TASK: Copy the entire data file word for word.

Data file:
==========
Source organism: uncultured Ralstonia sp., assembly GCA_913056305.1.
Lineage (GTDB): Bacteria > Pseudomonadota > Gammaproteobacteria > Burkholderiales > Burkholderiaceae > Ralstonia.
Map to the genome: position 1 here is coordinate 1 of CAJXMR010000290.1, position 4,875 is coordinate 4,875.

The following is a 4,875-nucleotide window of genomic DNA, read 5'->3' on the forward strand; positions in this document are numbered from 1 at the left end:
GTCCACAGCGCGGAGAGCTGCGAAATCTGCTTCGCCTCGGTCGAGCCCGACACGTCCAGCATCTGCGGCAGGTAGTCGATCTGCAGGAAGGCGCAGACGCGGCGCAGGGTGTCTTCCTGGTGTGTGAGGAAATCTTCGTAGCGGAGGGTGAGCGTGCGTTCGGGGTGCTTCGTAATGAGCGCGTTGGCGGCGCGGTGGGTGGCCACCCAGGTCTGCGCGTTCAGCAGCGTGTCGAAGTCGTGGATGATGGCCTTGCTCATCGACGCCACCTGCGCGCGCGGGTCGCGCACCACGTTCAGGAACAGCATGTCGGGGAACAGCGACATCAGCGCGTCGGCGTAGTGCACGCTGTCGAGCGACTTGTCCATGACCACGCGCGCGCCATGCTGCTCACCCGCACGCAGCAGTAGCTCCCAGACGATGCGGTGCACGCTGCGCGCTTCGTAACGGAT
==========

Source organism: uncultured Ralstonia sp., assembly GCA_913056305.1.
Lineage (GTDB): Bacteria > Pseudomonadota > Gammaproteobacteria > Burkholderiales > Burkholderiaceae > Ralstonia.
Map to the genome: position 1 here is coordinate 1 of CAJXMR010000290.1, position 4,875 is coordinate 4,875.

The following is a 4,875-nucleotide window of genomic DNA, read 5'->3' on the forward strand; positions in this document are numbered from 1 at the left end:
GTCCACAGCGCGGAGAGCTGCGAAATCTGCTTCGCCTCGGTCGAGCCCGACACGTCCAGCATCTGCGGCAGGTAGTCGATCTGCAGGAAGGCGCAGACGCGGCGCAGGGTGTCTTCCTGGTGTGTGAGGAAATCTTCGTAGCGGAGGGTGAGCGTGCGTTCGGGGTGCTTCGTAATGAGCGCGTTGGCGGCGCGGTGGGTGGCCACCCAGGTCTGCGCGTTCAGCAGCGTGTCGAAGTCGTGGATGATGGCCTTGCTCATCGACGCCACCTGCGCGCGCGGGTCGCGCACCACGTTCAGGAACAGCATGTCGGGGAACAGCGACATCAGCGCGTCGGCGTAGTGCACGCTGTCGAGCGACTTGTCCATGACCACGCGCGCGCCATGCTGCTCACCCGCACGCAGCAGTAGCTCCCAGACGATGCGGTGCACGCTGCGCGCTTCGTAACGGAT